NASA scientists have already started planning on what they will name the new moons of Pluto. NASA is expecting its New Horizon spacecraft to span out every part of Pluto including finding new moons they have never seen before.
Scientists unfortunately cannot just name the moons as they are spotted; inspiration from the images is not an option because International Astronomical Union has to approve names of space objects beforehand.
New Horizon has sent visuals of Pluto’s largest known moon, Charon. The images were taken at 13 separate times in a matter of 6.5 days from April 12 to April 18 2015.
NASA has always taken into account suggestions from the public when naming any of the Plutonian features and in this case the New Horizon team also plan on taking the publics views into account.
“It’s up to the IAU, but since the public was so invested in the process, we thought it was appropriate to let the public know what we’re proposing,” Mark Showalter, a planetary scientist at the SETI Institute, told NBC News.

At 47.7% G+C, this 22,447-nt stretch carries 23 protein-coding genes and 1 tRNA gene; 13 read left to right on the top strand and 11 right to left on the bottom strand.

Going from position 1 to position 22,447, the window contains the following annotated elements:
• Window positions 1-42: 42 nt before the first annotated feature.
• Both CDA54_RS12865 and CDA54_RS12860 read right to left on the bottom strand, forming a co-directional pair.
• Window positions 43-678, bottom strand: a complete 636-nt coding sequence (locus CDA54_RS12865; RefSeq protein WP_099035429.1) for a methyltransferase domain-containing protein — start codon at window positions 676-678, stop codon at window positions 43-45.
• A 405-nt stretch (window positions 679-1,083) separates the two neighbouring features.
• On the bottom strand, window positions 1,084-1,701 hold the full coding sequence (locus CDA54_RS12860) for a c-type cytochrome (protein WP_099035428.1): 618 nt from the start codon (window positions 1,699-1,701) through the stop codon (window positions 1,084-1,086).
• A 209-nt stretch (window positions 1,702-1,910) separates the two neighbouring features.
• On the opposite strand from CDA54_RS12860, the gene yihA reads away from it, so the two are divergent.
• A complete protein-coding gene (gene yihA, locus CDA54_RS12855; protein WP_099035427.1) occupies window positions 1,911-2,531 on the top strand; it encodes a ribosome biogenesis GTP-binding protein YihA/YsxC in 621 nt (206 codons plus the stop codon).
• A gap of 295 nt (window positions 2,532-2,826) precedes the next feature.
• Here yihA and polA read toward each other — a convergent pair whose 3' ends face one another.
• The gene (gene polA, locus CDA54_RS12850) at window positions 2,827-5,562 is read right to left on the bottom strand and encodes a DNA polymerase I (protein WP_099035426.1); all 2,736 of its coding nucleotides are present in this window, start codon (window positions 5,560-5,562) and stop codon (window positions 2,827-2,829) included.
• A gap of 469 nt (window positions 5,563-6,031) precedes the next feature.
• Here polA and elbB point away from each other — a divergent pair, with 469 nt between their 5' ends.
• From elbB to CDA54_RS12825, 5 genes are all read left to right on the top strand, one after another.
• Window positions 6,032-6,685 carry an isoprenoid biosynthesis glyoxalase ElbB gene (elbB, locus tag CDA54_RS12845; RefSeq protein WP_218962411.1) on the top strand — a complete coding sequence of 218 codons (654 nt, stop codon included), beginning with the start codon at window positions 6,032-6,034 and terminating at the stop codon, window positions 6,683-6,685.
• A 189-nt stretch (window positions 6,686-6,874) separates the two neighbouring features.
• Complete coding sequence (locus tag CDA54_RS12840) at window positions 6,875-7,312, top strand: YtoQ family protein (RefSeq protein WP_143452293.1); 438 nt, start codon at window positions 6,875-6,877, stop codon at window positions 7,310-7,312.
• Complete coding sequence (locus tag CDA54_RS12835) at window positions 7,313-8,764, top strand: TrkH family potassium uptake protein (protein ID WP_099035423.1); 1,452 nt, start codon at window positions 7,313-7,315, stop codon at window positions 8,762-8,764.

The newly discovered features of Pluto will have pretty straight forward names and the categories that require name keeping are historical space missions, spacecraft, scientists and explorers, as well as beings, locations and characters from myths pertaining to the underworld.
For the mysterious black spots that NASA spotted on Pluto’s surface, name suggestions could include Sputnik and Hercules.
However New Horizon team is very excited about Charon, Pluto’s primary moon, where they hope to find a lot of new features that requires naming.
So far the team has come up with names that fall into categories such as fictional travelers, destinations and vessels. It is exciting to think names like Huckleberry fin, HMS Endeavour – from the Pirates of the Caribbean and names from the Star Wars series are also up for grabs.